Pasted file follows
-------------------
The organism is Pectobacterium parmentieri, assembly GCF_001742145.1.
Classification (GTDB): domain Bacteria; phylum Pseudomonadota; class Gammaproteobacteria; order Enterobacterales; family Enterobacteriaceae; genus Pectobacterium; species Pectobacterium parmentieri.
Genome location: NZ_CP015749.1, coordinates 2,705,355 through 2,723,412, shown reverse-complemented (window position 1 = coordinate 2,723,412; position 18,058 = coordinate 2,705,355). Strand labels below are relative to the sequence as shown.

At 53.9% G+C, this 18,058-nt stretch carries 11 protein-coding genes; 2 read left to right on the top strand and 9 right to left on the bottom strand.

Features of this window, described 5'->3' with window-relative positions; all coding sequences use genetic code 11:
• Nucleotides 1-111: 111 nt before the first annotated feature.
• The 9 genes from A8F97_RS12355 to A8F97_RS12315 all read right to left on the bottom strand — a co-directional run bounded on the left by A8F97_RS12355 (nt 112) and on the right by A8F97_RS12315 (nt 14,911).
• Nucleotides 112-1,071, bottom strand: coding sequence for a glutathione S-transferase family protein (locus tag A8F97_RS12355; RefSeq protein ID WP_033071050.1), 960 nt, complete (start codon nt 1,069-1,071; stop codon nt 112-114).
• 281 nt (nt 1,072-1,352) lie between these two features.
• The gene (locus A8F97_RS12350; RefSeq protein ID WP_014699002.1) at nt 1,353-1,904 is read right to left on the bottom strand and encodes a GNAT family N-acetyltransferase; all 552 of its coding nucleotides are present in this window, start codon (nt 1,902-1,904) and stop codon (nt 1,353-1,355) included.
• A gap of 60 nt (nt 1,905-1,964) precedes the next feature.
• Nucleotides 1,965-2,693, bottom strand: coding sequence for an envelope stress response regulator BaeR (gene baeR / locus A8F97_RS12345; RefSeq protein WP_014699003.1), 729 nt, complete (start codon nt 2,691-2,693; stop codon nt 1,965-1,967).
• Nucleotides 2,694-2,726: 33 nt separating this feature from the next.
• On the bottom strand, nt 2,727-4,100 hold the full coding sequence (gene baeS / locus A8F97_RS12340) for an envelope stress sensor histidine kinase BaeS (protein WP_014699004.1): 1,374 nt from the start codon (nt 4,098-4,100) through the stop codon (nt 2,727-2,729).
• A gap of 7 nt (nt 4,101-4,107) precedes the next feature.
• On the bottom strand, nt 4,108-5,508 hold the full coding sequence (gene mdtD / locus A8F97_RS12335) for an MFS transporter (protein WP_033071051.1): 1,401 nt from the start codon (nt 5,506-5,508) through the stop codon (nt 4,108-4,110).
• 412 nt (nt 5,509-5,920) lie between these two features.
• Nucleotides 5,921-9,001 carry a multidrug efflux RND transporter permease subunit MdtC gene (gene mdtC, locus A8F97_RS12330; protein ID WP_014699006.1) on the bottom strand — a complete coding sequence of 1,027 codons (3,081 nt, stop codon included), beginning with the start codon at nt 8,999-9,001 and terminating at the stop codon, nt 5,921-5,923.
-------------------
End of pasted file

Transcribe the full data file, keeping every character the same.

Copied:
The organism is Pectobacterium parmentieri, assembly GCF_001742145.1.
Classification (GTDB): domain Bacteria; phylum Pseudomonadota; class Gammaproteobacteria; order Enterobacterales; family Enterobacteriaceae; genus Pectobacterium; species Pectobacterium parmentieri.
Genome location: NZ_CP015749.1, coordinates 2,705,355 through 2,723,412, shown reverse-complemented (window position 1 = coordinate 2,723,412; position 18,058 = coordinate 2,705,355). Strand labels below are relative to the sequence as shown.

At 53.9% G+C, this 18,058-nt stretch carries 11 protein-coding genes; 2 read left to right on the top strand and 9 right to left on the bottom strand.

Features of this window, described 5'->3' with window-relative positions; all coding sequences use genetic code 11:
• Nucleotides 1-111: 111 nt before the first annotated feature.
• The 9 genes from A8F97_RS12355 to A8F97_RS12315 all read right to left on the bottom strand — a co-directional run bounded on the left by A8F97_RS12355 (nt 112) and on the right by A8F97_RS12315 (nt 14,911).
• Nucleotides 112-1,071, bottom strand: coding sequence for a glutathione S-transferase family protein (locus tag A8F97_RS12355; RefSeq protein ID WP_033071050.1), 960 nt, complete (start codon nt 1,069-1,071; stop codon nt 112-114).
• 281 nt (nt 1,072-1,352) lie between these two features.
• The gene (locus A8F97_RS12350; RefSeq protein ID WP_014699002.1) at nt 1,353-1,904 is read right to left on the bottom strand and encodes a GNAT family N-acetyltransferase; all 552 of its coding nucleotides are present in this window, start codon (nt 1,902-1,904) and stop codon (nt 1,353-1,355) included.
• A gap of 60 nt (nt 1,905-1,964) precedes the next feature.
• Nucleotides 1,965-2,693, bottom strand: coding sequence for an envelope stress response regulator BaeR (gene baeR / locus A8F97_RS12345; RefSeq protein WP_014699003.1), 729 nt, complete (start codon nt 2,691-2,693; stop codon nt 1,965-1,967).
• Nucleotides 2,694-2,726: 33 nt separating this feature from the next.
• On the bottom strand, nt 2,727-4,100 hold the full coding sequence (gene baeS / locus A8F97_RS12340) for an envelope stress sensor histidine kinase BaeS (protein WP_014699004.1): 1,374 nt from the start codon (nt 4,098-4,100) through the stop codon (nt 2,727-2,729).
• A gap of 7 nt (nt 4,101-4,107) precedes the next feature.
• On the bottom strand, nt 4,108-5,508 hold the full coding sequence (gene mdtD / locus A8F97_RS12335) for an MFS transporter (protein WP_033071051.1): 1,401 nt from the start codon (nt 5,506-5,508) through the stop codon (nt 4,108-4,110).
• 412 nt (nt 5,509-5,920) lie between these two features.
• Nucleotides 5,921-9,001 carry a multidrug efflux RND transporter permease subunit MdtC gene (gene mdtC, locus A8F97_RS12330; protein ID WP_014699006.1) on the bottom strand — a complete coding sequence of 1,027 codons (3,081 nt, stop codon included), beginning with the start codon at nt 8,999-9,001 and terminating at the stop codon, nt 5,921-5,923.